Tuesday, May 25, 2010

Groups Praise Senators For Asian Carp Control Efforts

May 24: Conservation and environmental groups praised U.S. senators for taking action to stop the movement of aquatic invasive species like the Asian carp between the Great Lakes and the Mississippi River. In a letter to the Senate Environment and Public Works (EPW) Committee, Great Lakes senators are urging Congress to direct the U.S. Army Corps of Engineers to study how to build a physical barrier between two of North America's largest freshwater ecosystems. The groups signing the letter included:
Alliance for the Great Lakes; Environment Illinois; Freshwater Future; Great Lakes United; Healing Our Waters-Great Lakes Coalition; National Wildlife Federation; Natural Resources Defense Council; Prairie Rivers Network; and Sierra Club.
    The letter from the Senate Great Lakes Task Force to EPW Committee Chairwoman Barbara Boxer (D-CA) and Ranking Member James Inhofe (R-OK) is signed by Great Lakes Senators Sherrod Brown (D-OH), Ronald Burris (D-IL), Bob Casey (D-PA), Richard Durbin (D-IL), Al Franken (D-MN), Kirsten Gillibrand (D-NY), Amy Klobuchar (D-MN), Herb Kohl (D-WI), Carl Levin (D-MI), Chuck Schumer (D-NY), Arlen Specter (D-PA), Debbie Stabenow (D-MI) and George Voinovich (R-OH).

    Jack Darin, director of the Sierra Club, Illinois Chapter said, "We applaud Sen. Durbin for his leadership in seeking a long-term  solution to the threat posed by Asian carp, and other invasive species, to Lake Michigan and our Illinois River system. For right now, we have little choice but to try to find and kill Asian carp, but the study Sen. Durbin and the other senators are calling for gives us hope for a permanent fix that won't require repeated poisonings of the Chicago River system."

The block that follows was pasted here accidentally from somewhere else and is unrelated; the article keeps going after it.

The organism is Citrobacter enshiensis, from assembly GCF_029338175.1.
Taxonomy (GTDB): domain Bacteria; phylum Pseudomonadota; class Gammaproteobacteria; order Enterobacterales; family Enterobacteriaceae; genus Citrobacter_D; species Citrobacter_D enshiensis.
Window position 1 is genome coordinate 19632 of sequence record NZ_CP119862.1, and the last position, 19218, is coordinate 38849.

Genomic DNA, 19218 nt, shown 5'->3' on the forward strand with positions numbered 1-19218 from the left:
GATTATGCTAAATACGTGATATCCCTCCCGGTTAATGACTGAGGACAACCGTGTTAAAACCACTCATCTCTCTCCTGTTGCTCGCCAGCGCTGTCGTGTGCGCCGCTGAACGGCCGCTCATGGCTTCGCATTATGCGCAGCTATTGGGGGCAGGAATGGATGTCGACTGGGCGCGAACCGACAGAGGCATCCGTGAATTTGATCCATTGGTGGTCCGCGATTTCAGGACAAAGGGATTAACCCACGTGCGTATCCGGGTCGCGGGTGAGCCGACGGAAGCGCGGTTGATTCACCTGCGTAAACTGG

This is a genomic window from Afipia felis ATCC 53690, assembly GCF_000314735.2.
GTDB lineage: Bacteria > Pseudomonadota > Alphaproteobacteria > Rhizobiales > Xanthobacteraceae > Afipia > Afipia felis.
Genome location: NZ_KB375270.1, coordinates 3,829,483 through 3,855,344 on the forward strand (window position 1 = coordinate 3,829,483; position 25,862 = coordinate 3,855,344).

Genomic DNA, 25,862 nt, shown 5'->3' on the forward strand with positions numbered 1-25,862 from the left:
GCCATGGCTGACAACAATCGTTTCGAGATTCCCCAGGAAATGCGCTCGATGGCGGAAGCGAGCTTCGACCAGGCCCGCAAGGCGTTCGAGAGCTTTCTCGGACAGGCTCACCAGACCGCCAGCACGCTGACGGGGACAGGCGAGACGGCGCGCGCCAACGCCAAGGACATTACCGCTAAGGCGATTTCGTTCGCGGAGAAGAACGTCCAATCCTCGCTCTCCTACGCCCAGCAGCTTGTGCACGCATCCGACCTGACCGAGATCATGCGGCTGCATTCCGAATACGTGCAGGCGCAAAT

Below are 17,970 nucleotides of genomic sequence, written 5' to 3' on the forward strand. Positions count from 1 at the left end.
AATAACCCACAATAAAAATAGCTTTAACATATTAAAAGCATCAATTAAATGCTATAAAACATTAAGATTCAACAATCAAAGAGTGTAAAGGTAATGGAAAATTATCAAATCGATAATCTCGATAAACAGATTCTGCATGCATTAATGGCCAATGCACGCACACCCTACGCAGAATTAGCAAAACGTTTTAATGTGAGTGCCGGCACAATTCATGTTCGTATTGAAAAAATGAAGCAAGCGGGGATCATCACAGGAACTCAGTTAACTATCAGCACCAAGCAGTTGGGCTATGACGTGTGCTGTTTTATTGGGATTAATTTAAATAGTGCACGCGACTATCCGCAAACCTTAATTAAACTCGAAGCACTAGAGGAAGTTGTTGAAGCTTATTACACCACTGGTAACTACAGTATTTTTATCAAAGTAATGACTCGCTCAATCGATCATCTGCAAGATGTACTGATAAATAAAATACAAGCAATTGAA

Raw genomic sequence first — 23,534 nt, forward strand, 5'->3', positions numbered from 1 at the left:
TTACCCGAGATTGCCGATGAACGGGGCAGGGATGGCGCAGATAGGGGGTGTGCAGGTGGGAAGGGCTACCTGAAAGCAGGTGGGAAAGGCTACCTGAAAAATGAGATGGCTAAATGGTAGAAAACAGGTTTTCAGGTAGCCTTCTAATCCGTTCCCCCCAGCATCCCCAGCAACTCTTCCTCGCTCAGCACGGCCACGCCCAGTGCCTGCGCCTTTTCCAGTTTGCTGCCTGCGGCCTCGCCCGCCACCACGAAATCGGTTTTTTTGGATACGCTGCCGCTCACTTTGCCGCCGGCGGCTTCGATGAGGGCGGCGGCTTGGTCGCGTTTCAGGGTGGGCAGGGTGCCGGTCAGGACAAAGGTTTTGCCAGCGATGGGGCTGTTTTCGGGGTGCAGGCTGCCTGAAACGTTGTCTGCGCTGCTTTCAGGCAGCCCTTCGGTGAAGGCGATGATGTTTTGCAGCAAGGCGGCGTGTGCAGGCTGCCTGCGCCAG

Among other items, the Senators request in their letter that the EPW Committee include in the next Water Resources Development Act (WRDA) now under consideration a provision to "authorize the U.S. Army Corps of Engineers to implement measures recommended in the Efficacy Study, authorized under section 3061 of WRDA 2007, authorize a study to separate watersheds, authorize measures to prevent the movement of aquatic nuisance species, purchase real estate, and provide improvements to making Barrier I a permanent barrier."

    In a separate release, Senator Durbin said, "Asian Carp has the potential to do great damage by threatening the native fish and natural wildlife of the lake and in turn, the economy of the entire Great Lakes region. I am glad to join my colleagues from the region in calling for this study and other measures to be included in the next Water Resources Development Act. We must continue working together to find a solution that will protect our lakes, while preserving jobs and promoting economic activity in the region." The issue of providing a permanent barrier via separating watersheds has been highly contentious between the State of Illinois and other Great Lakes states.
    Access a release from the groups and link to their letter and related information (click here). Access a release from Sen. Durbin that includes the letter from the Senators (click here).